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Old Crows Unplugged

Arriving in Felton on the Monday of Memorial Day Weekend, the town seemed quiet. No traffic, no streetlights, and the only solitary beacon of light was the NEW LEAF sign beckoning toward a store long since shuttered. Only by the cancerous glow of errant smokers could you see DON QUIXOTE'S entrance. Despite the near total blackout, the show inside was still going on.

By the light of a single COLMAN LANTERN the OLD CROW MEDICINE SHOW took the stage and proceeded to give one of the finest, most intimate and thoroughly entertaining concerts ever witnessed in these parts. Glowing faintly in the candlelight, a mass of seething and sweaty bodies gyrated in the half light as the band threw out some of the finest country offerings this side of the Continental Divide.

KETCH SECOR and WILLIE WILSON's vocals were impressively strong despite the lack of amplification, and did an admirable job keeping the crowd quiet enough to hear the stunning harmonica and banjo work.

This group's history of unplugged busking truly came in handy as they navigated broken strings, instrument changes and set breaks without the benefit of 20th-century amenities. They stayed in the best of spirits throughout the unexpectedly unplugged evening and delivered a stunning show. It was such a special atmosphere, that when one misguided soul took the stage to ask if anyone had a generator to turn the lights back on, they were shouted down and ushered politely offstage.

Amelia Wasn't Lost at Sea

The first time a group hits the road, it's difficult to get people into the seats, especially if the music is hard to categorize. One brave soul who took a gamble on seeing AMELIA at the CAYUGA VAULT asked the singer, TEISHA HELGERSON, what kind of music they played, to which guitarist SCOTT WEDDLE replied, "We don't know. If you do, could you tell us?"

Amelia paints with a wide brush. In a single set they covered folk music from ECUADOR, PINK FLOYD's Meddle-era classic, "FEARLESS," and some '60s BUBBLEGUM POP. All these offerings were peppered by slinky slide guitar, some melodica and the stunning stage presence of a group on its way to many more major engagements. (Say that fast 10 times.)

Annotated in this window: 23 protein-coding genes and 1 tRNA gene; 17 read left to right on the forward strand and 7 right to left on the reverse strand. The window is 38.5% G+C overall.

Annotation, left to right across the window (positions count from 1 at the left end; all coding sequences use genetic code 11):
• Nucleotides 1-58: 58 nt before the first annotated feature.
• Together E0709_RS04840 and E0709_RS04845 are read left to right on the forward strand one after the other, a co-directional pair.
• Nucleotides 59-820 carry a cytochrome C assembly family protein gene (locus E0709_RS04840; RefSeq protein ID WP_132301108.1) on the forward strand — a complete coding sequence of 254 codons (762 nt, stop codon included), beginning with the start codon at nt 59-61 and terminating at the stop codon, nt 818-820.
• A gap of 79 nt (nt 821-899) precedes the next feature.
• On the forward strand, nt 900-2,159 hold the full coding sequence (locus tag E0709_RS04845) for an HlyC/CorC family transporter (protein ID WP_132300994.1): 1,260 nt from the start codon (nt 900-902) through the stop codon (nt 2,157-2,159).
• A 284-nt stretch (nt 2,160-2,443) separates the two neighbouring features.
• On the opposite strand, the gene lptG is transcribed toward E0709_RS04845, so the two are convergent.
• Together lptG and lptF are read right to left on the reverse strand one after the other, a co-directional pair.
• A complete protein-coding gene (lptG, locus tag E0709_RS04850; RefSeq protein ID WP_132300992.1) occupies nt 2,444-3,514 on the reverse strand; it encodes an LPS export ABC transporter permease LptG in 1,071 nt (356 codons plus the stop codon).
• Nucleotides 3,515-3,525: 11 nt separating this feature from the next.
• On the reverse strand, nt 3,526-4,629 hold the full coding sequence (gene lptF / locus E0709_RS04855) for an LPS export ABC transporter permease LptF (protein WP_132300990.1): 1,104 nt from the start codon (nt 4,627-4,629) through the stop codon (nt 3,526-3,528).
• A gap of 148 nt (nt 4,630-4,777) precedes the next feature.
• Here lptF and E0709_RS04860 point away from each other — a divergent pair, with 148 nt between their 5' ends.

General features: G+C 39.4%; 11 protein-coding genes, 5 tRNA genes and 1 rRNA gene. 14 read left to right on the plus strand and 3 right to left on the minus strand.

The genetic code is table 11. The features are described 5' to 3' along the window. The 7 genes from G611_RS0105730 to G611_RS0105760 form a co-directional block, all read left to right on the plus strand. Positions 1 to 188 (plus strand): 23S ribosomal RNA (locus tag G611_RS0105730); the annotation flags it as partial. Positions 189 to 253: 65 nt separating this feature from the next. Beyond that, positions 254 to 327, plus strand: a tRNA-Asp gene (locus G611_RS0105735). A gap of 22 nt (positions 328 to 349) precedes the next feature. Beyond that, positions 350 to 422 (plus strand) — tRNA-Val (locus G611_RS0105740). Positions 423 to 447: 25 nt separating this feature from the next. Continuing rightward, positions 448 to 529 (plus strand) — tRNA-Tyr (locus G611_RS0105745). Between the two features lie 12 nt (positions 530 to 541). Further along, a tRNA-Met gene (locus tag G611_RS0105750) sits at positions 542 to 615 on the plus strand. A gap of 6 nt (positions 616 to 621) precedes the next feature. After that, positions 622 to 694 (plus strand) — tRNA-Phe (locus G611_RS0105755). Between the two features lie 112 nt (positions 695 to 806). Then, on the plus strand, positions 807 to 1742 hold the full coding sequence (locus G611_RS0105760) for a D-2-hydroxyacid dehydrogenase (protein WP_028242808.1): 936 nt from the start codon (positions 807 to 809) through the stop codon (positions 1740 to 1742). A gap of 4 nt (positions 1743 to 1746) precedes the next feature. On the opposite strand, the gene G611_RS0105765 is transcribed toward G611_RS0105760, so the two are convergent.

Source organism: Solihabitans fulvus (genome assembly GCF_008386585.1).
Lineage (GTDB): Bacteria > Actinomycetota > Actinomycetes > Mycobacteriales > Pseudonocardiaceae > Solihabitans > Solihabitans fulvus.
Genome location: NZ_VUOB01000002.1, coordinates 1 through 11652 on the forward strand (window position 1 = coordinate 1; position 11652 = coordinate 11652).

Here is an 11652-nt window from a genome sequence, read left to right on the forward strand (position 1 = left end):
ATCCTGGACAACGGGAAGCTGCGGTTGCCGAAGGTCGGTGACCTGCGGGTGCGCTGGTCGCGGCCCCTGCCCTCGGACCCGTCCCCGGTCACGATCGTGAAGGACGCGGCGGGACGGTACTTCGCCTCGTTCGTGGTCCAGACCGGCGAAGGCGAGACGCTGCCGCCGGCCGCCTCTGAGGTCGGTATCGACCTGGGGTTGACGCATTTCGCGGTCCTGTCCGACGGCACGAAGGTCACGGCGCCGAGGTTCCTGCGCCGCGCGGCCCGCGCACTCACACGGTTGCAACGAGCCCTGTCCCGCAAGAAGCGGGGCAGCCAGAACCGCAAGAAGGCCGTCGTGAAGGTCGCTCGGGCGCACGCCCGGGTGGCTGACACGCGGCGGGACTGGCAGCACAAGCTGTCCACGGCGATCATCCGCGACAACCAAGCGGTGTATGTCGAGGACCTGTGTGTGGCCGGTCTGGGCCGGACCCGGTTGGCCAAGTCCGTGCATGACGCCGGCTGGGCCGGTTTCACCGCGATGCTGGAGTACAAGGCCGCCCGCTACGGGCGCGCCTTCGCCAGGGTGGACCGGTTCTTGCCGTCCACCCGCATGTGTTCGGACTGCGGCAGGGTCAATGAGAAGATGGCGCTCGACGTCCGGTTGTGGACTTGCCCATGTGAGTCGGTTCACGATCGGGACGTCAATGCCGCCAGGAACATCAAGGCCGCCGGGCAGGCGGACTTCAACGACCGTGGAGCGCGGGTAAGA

Despite their guitarist's confusion over the lack of alcoholic beverages and the people who get rowdy when they drink them (the band had played Nevada the night before), the group rocked the Vault as if it were a honky-tonk, throwing out raw and rocky slide work and single-coil telecaster licks that would make Elvis' guitarist, SCOTTY MOORE, proud.

Amelia also features the bass work of one MICHAEL PAPILLO, who used to play around these parts in PICK UP STICKS before leaving Santa Cruz for Portland and the bass chair in THREE LEG TORSO. He's still pretty impressive, though Amelia didn't cover a single MARVIN GAYE tune.

Bad Plus Kaufman

ETHAN IVERSON is not an android. Though accused last week of robotlike behavior by BAD PLUS drummer DAVID KING, Iverson is clearly not circuitry enhanced. If one had to draw an analogy to late 1970s television, Iverson is much more ANDY KAUFMAN than the SIX MILLION DOLLAR MAN himself, LEE MAJORS.

Almost all of Iverson's stage announcements were total lies. Delivered in an oddly pinched voice reminiscent of LATKA GRAVAS, they were damn near DADAIST. This man isn't just a groundbreaking musician, he also studies performance art in his spare time. At least no miming was involved.

THE BAD PLUS breathe as a group, and their longstanding association has created one of the most powerful trios ever to hit the scene. Their loose approach that equally honors "out as out can be" jazz and two-chord rock is the perfect antidote to the pretentiousness and egoism that surrounds most jazz music. Capable of playing both APHEX TWIN and weird tunes in 13 (felt like 3 1/4) with equal ease, these three musicians deserve all the hype that's been flung their way.

Peter Koht

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From the June 8-15, 2005 issue of Metro Santa Cruz.

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